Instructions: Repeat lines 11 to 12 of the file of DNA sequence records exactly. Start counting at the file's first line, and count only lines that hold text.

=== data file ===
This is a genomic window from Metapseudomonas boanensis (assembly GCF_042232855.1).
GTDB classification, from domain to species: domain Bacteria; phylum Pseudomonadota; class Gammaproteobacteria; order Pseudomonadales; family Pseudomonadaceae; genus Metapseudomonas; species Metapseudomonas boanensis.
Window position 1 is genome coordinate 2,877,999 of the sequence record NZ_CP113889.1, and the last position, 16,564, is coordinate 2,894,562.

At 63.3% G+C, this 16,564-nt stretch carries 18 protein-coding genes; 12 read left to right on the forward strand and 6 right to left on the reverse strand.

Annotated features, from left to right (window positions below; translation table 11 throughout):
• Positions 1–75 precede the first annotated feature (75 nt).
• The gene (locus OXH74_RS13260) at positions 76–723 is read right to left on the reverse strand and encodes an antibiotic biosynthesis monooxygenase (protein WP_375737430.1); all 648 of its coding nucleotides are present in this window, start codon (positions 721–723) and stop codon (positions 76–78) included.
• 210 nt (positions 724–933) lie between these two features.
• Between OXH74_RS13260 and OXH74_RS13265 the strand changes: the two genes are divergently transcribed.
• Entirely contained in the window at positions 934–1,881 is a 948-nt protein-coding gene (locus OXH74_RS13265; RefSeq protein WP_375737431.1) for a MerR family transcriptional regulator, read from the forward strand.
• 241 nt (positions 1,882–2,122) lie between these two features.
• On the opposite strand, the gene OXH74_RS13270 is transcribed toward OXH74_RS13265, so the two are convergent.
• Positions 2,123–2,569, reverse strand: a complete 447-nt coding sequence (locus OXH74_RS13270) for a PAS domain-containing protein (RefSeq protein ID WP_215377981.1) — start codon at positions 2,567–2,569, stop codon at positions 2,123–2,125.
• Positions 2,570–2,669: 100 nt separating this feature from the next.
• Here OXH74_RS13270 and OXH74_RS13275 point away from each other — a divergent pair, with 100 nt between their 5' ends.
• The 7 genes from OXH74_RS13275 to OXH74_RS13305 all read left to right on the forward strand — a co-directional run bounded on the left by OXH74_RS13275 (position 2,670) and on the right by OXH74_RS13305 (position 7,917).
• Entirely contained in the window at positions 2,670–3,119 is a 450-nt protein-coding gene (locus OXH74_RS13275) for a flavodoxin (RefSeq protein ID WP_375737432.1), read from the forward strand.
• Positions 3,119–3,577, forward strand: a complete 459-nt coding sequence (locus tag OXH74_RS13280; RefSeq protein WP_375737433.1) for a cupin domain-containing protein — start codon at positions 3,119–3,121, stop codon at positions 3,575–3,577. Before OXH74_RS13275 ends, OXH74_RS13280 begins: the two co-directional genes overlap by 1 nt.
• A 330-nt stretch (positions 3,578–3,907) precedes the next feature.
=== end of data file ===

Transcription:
• 241 nt (positions 1,882–2,122) lie between these two features.
• On the opposite strand, the gene OXH74_RS13270 is transcribed toward OXH74_RS13265, so the two are convergent.